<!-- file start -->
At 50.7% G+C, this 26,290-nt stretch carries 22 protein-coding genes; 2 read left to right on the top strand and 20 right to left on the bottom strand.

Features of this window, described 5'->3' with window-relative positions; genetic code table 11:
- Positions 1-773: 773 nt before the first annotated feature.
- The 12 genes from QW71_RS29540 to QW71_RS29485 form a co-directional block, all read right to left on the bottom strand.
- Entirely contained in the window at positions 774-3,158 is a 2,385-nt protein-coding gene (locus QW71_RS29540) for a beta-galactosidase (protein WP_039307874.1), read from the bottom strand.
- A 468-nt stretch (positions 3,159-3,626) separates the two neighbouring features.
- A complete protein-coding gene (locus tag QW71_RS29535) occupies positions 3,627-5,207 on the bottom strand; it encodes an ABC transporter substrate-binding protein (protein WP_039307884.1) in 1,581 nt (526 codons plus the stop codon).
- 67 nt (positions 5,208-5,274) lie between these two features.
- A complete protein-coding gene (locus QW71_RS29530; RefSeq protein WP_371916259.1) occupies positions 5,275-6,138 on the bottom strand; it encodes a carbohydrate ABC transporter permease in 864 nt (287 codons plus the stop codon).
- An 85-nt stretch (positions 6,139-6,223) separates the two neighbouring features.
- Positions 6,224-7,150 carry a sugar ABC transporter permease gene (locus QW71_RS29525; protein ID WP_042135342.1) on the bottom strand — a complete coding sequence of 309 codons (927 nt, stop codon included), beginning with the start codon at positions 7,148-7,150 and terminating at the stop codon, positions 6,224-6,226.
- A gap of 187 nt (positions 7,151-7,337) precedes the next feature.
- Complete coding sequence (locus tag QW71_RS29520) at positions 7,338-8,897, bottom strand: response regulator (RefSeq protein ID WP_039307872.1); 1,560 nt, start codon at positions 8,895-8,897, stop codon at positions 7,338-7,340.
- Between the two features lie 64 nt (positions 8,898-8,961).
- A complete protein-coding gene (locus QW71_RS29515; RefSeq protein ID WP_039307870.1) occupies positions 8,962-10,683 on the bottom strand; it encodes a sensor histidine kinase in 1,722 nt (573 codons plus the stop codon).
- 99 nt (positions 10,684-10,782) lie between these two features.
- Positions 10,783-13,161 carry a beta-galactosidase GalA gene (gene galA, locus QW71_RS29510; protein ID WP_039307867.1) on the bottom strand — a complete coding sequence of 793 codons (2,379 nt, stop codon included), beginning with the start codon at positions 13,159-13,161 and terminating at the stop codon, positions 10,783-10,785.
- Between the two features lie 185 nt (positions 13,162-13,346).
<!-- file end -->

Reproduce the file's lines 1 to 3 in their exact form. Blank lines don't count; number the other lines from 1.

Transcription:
At 50.7% G+C, this 26,290-nt stretch carries 22 protein-coding genes; 2 read left to right on the top strand and 20 right to left on the bottom strand.

Features of this window, described 5'->3' with window-relative positions; genetic code table 11:
- Positions 1-773: 773 nt before the first annotated feature.